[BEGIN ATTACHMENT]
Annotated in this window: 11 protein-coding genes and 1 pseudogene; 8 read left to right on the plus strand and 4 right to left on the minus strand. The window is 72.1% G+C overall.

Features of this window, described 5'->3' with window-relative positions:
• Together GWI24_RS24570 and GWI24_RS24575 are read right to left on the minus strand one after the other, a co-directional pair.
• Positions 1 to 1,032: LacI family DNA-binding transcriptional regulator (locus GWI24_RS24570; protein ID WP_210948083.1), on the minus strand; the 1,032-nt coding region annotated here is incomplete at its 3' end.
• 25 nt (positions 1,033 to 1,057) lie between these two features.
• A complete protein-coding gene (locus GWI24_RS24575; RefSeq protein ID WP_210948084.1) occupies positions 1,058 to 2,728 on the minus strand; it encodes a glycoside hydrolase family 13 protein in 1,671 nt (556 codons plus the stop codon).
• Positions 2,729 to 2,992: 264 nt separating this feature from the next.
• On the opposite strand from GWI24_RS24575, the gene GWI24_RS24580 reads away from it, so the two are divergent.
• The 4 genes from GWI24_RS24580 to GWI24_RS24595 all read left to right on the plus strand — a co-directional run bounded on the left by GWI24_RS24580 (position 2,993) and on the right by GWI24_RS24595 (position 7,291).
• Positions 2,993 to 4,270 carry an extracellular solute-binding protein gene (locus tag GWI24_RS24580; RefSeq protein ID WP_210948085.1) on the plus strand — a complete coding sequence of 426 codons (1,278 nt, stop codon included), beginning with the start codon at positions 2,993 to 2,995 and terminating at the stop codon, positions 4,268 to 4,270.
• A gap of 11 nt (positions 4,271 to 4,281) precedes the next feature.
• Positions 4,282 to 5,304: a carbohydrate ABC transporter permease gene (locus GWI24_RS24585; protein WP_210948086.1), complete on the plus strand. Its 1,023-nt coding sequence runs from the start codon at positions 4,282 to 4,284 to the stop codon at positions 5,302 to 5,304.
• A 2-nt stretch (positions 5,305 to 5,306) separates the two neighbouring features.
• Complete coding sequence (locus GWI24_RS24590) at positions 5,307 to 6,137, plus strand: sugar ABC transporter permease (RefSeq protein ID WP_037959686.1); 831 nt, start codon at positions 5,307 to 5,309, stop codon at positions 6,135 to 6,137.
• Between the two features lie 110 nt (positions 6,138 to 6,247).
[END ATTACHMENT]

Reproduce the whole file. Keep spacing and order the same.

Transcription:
Annotated in this window: 11 protein-coding genes and 1 pseudogene; 8 read left to right on the plus strand and 4 right to left on the minus strand. The window is 72.1% G+C overall.

Features of this window, described 5'->3' with window-relative positions:
• Together GWI24_RS24570 and GWI24_RS24575 are read right to left on the minus strand one after the other, a co-directional pair.
• Positions 1 to 1,032: LacI family DNA-binding transcriptional regulator (locus GWI24_RS24570; protein ID WP_210948083.1), on the minus strand; the 1,032-nt coding region annotated here is incomplete at its 3' end.
• 25 nt (positions 1,033 to 1,057) lie between these two features.
• A complete protein-coding gene (locus GWI24_RS24575; RefSeq protein ID WP_210948084.1) occupies positions 1,058 to 2,728 on the minus strand; it encodes a glycoside hydrolase family 13 protein in 1,671 nt (556 codons plus the stop codon).
• Positions 2,729 to 2,992: 264 nt separating this feature from the next.
• On the opposite strand from GWI24_RS24575, the gene GWI24_RS24580 reads away from it, so the two are divergent.
• The 4 genes from GWI24_RS24580 to GWI24_RS24595 all read left to right on the plus strand — a co-directional run bounded on the left by GWI24_RS24580 (position 2,993) and on the right by GWI24_RS24595 (position 7,291).
• Positions 2,993 to 4,270 carry an extracellular solute-binding protein gene (locus tag GWI24_RS24580; RefSeq protein ID WP_210948085.1) on the plus strand — a complete coding sequence of 426 codons (1,278 nt, stop codon included), beginning with the start codon at positions 2,993 to 2,995 and terminating at the stop codon, positions 4,268 to 4,270.
• A gap of 11 nt (positions 4,271 to 4,281) precedes the next feature.
• Positions 4,282 to 5,304: a carbohydrate ABC transporter permease gene (locus GWI24_RS24585; protein WP_210948086.1), complete on the plus strand. Its 1,023-nt coding sequence runs from the start codon at positions 4,282 to 4,284 to the stop codon at positions 5,302 to 5,304.
• A 2-nt stretch (positions 5,305 to 5,306) separates the two neighbouring features.
• Complete coding sequence (locus GWI24_RS24590) at positions 5,307 to 6,137, plus strand: sugar ABC transporter permease (RefSeq protein ID WP_037959686.1); 831 nt, start codon at positions 5,307 to 5,309, stop codon at positions 6,135 to 6,137.
• Between the two features lie 110 nt (positions 6,138 to 6,247).